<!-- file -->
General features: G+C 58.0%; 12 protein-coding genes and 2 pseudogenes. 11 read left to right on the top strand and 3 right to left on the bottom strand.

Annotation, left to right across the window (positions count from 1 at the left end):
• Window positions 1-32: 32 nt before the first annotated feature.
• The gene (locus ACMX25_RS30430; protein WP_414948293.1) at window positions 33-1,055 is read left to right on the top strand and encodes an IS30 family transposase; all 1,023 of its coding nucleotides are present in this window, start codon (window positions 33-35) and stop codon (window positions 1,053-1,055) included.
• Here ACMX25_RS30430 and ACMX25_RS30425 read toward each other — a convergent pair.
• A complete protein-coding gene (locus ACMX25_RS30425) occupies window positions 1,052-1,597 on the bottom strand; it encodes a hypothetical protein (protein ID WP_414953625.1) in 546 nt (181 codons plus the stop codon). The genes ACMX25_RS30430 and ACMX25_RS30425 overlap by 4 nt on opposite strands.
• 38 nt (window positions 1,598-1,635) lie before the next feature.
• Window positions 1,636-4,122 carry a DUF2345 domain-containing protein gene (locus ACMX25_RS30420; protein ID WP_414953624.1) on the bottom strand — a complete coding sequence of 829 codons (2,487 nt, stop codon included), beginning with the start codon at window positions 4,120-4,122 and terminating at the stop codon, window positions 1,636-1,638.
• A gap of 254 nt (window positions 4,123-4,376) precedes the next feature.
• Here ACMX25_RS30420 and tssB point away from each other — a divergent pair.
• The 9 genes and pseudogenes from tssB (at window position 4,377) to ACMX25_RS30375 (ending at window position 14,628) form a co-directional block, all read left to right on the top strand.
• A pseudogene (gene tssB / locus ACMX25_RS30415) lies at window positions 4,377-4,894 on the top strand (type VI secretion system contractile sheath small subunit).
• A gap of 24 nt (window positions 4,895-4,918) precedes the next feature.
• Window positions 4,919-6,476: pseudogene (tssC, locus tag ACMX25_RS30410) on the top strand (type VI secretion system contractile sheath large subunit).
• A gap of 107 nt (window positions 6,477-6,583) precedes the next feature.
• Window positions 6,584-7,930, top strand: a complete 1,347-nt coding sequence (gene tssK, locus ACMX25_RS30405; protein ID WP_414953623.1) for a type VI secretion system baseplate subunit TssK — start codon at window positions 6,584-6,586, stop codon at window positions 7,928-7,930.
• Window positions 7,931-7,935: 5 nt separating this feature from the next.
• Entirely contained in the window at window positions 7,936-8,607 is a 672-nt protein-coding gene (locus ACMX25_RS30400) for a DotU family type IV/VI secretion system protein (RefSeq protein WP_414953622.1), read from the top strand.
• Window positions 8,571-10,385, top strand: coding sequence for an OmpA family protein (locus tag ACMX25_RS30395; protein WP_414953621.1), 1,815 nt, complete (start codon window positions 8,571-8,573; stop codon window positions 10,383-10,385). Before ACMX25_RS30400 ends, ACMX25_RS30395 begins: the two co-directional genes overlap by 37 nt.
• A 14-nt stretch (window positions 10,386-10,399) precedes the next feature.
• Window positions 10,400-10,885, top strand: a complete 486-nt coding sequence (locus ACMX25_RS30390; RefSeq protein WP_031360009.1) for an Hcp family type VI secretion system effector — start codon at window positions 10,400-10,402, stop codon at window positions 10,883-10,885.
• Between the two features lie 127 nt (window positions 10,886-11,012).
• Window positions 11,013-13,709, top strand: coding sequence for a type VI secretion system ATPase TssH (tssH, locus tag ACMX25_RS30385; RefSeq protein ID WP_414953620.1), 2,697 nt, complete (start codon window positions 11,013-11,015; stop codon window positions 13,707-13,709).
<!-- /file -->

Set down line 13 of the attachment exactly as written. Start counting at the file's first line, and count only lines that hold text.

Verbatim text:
• A gap of 24 nt (window positions 4,895-4,918) precedes the next feature.